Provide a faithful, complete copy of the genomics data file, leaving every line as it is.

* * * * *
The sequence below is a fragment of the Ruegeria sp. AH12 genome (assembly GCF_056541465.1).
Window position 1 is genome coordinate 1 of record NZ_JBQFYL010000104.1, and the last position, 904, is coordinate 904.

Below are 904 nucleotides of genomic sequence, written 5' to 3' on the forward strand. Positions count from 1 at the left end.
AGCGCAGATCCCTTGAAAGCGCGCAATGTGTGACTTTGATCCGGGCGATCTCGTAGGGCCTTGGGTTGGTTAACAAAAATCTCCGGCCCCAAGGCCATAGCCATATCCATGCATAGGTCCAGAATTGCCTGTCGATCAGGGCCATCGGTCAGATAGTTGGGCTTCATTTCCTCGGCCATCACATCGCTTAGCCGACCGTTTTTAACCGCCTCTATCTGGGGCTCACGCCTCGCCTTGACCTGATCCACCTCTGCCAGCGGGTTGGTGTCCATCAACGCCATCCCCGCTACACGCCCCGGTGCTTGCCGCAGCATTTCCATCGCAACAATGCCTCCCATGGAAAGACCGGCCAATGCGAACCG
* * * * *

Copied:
The sequence below is a fragment of the Ruegeria sp. AH12 genome (assembly GCF_056541465.1).
Window position 1 is genome coordinate 1 of record NZ_JBQFYL010000104.1, and the last position, 904, is coordinate 904.

Below are 904 nucleotides of genomic sequence, written 5' to 3' on the forward strand. Positions count from 1 at the left end.
AGCGCAGATCCCTTGAAAGCGCGCAATGTGTGACTTTGATCCGGGCGATCTCGTAGGGCCTTGGGTTGGTTAACAAAAATCTCCGGCCCCAAGGCCATAGCCATATCCATGCATAGGTCCAGAATTGCCTGTCGATCAGGGCCATCGGTCAGATAGTTGGGCTTCATTTCCTCGGCCATCACATCGCTTAGCCGACCGTTTTTAACCGCCTCTATCTGGGGCTCACGCCTCGCCTTGACCTGATCCACCTCTGCCAGCGGGTTGGTGTCCATCAACGCCATCCCCGCTACACGCCCCGGTGCTTGCCGCAGCATTTCCATCGCAACAATGCCTCCCATGGAAAGACCGGCCAATGCGAACCG